More on the experiment done in the ECOLAB. The results indicate that hatching does not depend in a simple and obvious manner on the temperature pattern. What the data do suggest is that the proportion of alevins which swim well and which are still alive after two weeks is largest, when water is added at the lowest temperature in the cycle, so that it increases steadily for 12 hours after wetting.
Last week, at the ECOTRON Ile de France research station, five students, one engineer and myself did a short experiment on hatching Austrolebias. We used a prototype of the ECOLAB developed there, to simulate a diurnal cycle with a ten degree temperature difference between night and day (going from 15 to 25 degrees). At four times during the cycle, we put embryos in the ECOLAB in multiwell plates and added 5 ml of “hatching water” to each well. We used about 400 embryos from several species.
The data will be analysed next Tuesday, but my first impression was that we had the least bellysliders when the embryos were wetted at 15 degrees, and the temperature went up to 20 degrees within the following six hours.
The ECOLAB consumes lots of energy and resources, so let’s hope our results pay off, that the outcome will make all our hatching more efficient. More on this next week.
This Monday, I’ve starting hatching fry, at a modest scale. Usually, that requires some preparation, Artemia nauplia need to be available when the fry hatch, since these definitely want to eat straight away. Since it is still cold outside, hatching the Artemia would require a heated space. Later, from May on, they can just be hatched outside, in a flat tupper with no aeration. I decided to circumvent that for the moment.
So what I got is a lot of small Cyclops and other small pond food and I now raise the fry on that. Using nets of different mesh sizes, I selected only the smallest invertebrates. I also carefully avoid to feed Chaoborus larvae. Last year I experienced that these are very fond of killifish alevins and manage to kill them all. Last year also, I managed to raise fry exclusively on pond food very well. So all the energy that took, was me some minutes scooping food and sieving it. No heating, no salt water, no aeration. And an extra bonus: I had to add food to the fry just once or twice a week and did not have to remove leftover Artemia.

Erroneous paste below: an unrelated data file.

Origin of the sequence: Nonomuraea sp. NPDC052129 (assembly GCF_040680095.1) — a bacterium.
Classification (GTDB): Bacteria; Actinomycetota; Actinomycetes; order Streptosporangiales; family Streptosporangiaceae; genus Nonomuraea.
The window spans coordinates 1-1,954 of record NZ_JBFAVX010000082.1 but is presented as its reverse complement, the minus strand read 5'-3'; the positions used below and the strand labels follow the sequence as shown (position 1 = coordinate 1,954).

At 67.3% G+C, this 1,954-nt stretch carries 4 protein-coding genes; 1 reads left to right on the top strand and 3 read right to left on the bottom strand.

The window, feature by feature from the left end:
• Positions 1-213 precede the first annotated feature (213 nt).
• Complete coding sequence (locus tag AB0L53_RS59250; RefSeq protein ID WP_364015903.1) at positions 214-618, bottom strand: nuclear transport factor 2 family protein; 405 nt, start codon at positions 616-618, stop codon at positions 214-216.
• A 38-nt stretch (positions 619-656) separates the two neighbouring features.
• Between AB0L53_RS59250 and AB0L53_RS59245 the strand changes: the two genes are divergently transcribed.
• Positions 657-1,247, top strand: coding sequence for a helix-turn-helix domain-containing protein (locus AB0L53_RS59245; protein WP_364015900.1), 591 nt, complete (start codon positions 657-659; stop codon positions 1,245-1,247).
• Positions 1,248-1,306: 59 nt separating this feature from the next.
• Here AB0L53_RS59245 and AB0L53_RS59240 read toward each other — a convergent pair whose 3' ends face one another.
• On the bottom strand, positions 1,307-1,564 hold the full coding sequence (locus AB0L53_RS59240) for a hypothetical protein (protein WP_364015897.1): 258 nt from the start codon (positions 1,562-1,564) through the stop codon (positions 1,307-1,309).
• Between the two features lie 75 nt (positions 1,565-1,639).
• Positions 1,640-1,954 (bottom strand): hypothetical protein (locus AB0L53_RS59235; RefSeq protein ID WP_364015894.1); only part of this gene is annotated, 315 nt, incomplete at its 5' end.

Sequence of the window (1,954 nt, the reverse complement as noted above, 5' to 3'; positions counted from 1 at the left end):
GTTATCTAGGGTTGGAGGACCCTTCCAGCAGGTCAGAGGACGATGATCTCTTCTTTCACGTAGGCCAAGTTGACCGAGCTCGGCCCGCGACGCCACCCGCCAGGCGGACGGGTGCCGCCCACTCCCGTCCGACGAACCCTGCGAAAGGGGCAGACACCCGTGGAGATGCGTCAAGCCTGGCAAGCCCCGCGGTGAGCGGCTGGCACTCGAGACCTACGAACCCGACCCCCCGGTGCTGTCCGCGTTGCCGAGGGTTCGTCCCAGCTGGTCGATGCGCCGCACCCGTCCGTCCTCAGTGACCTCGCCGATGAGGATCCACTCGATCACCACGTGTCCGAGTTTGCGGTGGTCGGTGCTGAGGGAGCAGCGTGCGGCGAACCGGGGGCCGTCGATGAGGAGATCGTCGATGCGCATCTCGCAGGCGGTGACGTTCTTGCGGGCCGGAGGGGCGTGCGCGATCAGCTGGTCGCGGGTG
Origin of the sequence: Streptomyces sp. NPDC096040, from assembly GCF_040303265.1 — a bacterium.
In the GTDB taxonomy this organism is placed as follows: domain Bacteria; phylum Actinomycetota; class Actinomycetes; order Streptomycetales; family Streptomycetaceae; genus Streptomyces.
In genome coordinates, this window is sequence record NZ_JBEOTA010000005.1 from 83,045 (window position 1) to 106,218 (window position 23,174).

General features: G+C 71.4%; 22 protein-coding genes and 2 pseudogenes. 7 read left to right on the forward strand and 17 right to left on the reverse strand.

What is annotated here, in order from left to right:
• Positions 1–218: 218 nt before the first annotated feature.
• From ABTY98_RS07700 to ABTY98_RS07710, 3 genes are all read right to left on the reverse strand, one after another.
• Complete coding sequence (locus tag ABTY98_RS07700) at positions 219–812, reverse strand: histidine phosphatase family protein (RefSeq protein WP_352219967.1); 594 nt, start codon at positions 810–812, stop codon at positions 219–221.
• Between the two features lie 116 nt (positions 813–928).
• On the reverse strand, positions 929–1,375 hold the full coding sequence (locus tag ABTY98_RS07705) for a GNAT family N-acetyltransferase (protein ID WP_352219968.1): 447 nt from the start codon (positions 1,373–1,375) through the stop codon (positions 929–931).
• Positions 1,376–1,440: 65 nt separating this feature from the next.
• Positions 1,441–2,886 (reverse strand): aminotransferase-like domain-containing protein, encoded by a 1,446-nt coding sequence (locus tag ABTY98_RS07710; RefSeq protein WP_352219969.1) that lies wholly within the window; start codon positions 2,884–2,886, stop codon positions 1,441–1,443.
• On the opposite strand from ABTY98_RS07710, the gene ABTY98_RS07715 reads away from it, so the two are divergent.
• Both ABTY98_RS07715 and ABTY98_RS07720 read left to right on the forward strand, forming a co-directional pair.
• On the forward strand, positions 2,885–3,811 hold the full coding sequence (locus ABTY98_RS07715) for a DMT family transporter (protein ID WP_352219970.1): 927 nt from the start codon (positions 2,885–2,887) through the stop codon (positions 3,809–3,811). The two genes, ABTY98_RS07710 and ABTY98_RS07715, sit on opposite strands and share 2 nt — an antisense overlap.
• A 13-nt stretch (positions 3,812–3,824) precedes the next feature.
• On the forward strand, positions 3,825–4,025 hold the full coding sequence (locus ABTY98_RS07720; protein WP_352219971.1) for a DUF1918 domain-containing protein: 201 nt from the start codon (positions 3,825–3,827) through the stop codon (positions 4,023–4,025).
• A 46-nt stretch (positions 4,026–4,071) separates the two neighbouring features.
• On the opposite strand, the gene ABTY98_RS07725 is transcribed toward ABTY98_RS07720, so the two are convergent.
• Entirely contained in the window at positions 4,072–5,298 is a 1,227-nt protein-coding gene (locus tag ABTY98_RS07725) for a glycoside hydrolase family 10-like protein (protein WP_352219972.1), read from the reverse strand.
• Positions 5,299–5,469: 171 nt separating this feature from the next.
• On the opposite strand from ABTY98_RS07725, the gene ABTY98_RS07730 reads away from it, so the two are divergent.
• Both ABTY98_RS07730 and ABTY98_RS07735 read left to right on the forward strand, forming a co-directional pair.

The amount of fry is still modest, but there are alevins swimming of Austrolebias toba, arachan “Arroyo Chuy” and vazferreirai “Parque Rivera”.
My three A. elongatus which were outdoor didn’t make it through the frost.
Looking at the survivors of the cold period in January-February, it seems that the survivors are restricted to part of the Austrolebias phylogeny I made based on molecular data. This part includes some relatively large species. The amount of data is, of course, almost negligible, so this is just an impression leading to a new hypothesis:
Large size in Austrolebias might be in some cases an adaptation to cold environments.
How to avoid tanks from freezing over in case they have to be left in the garden? The Build it Solar website lists many examples of solar heaters and other DIY projects. Particularly inspiring examples are the Solar Horse Tanks.
On the other hand, inside a wooden barn which is a bit better isolated than most greenhouses, it is maybe sufficient to have a large water mass for heat storage, for example by stacking a number of plastic tanks with water in a spot which receives much sunlight during the day, not too far from the tanks with fish.
Should be ready by next winter…
Europe is suffering under a cold spell. Austrolebias don’t necessarily die when it freezes. I’ve filled a small greenhouse with 90 liter tanks, some containing few old fish bred in 2010 and early in 2011. These fish are too old and too large to transport to a different site and have already survived a cold spell outdoors, with 3 cm of ice on their tanks. They are otherwise healthy. I want to give them a chance to reproduce in spring and therefore decided not to disturb them nor euthanize them.
In the greenhouse, during the night, tanks have so far frozen over with ice of about 1 cm thick. Since cold weather usually means sunshine, the greenhouse heats up during the day, removing the ice cover again and allowing the fish to breathe well. The total amount of water in the greenhouse is large, about 400 liter. I hope everything goes well, but there is a risk of failure. Then I will need to invent a better system in order to protect my old fish; or move or euthanize them all before winter.